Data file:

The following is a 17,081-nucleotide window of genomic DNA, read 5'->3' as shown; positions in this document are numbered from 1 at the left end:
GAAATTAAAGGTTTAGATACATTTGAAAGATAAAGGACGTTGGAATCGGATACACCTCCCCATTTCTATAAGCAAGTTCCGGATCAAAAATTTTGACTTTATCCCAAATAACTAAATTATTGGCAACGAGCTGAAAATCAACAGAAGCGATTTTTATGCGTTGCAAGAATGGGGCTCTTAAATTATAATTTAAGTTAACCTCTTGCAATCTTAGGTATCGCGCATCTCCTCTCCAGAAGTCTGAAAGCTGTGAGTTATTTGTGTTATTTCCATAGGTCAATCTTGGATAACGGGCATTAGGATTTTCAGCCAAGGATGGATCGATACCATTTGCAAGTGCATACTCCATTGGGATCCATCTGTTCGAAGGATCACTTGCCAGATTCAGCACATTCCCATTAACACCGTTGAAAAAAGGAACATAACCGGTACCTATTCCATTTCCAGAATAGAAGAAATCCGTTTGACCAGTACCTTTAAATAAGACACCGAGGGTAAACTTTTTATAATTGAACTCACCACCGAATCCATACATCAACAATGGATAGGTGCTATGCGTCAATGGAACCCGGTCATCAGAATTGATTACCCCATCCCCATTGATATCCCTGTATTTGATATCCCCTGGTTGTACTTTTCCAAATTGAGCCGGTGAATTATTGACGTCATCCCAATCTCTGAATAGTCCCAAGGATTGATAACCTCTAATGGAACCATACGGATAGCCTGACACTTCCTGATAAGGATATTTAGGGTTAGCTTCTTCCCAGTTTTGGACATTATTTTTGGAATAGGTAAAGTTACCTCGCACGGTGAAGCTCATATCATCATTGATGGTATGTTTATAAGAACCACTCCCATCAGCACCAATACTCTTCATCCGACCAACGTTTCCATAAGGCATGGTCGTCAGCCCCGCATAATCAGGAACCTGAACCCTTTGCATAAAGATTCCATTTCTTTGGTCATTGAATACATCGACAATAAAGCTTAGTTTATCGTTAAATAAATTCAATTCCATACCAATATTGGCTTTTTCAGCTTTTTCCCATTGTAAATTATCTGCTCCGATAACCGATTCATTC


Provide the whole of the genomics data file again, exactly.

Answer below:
The following is a 17,081-nucleotide window of genomic DNA, read 5'->3' as shown; positions in this document are numbered from 1 at the left end:
GAAATTAAAGGTTTAGATACATTTGAAAGATAAAGGACGTTGGAATCGGATACACCTCCCCATTTCTATAAGCAAGTTCCGGATCAAAAATTTTGACTTTATCCCAAATAACTAAATTATTGGCAACGAGCTGAAAATCAACAGAAGCGATTTTTATGCGTTGCAAGAATGGGGCTCTTAAATTATAATTTAAGTTAACCTCTTGCAATCTTAGGTATCGCGCATCTCCTCTCCAGAAGTCTGAAAGCTGTGAGTTATTTGTGTTATTTCCATAGGTCAATCTTGGATAACGGGCATTAGGATTTTCAGCCAAGGATGGATCGATACCATTTGCAAGTGCATACTCCATTGGGATCCATCTGTTCGAAGGATCACTTGCCAGATTCAGCACATTCCCATTAACACCGTTGAAAAAAGGAACATAACCGGTACCTATTCCATTTCCAGAATAGAAGAAATCCGTTTGACCAGTACCTTTAAATAAGACACCGAGGGTAAACTTTTTATAATTGAACTCACCACCGAATCCATACATCAACAATGGATAGGTGCTATGCGTCAATGGAACCCGGTCATCAGAATTGATTACCCCATCCCCATTGATATCCCTGTATTTGATATCCCCTGGTTGTACTTTTCCAAATTGAGCCGGTGAATTATTGACGTCATCCCAATCTCTGAATAGTCCCAAGGATTGATAACCTCTAATGGAACCATACGGATAGCCTGACACTTCCTGATAAGGATATTTAGGGTTAGCTTCTTCCCAGTTTTGGACATTATTTTTGGAATAGGTAAAGTTACCTCGCACGGTGAAGCTCATATCATCATTGATGGTATGTTTATAAGAACCACTCCCATCAGCACCAATACTCTTCATCCGACCAACGTTTCCATAAGGCATGGTCGTCAGCCCCGCATAATCAGGAACCTGAACCCTTTGCATAAAGATTCCATTTCTTTGGTCATTGAATACATCGACAATAAAGCTTAGTTTATCGTTAAATAAATTCAATTCCATACCAATATTGGCTTTTTCAGCTTTTTCCCATTGTAAATTATCTGCTCCGATAACCGATTCATTC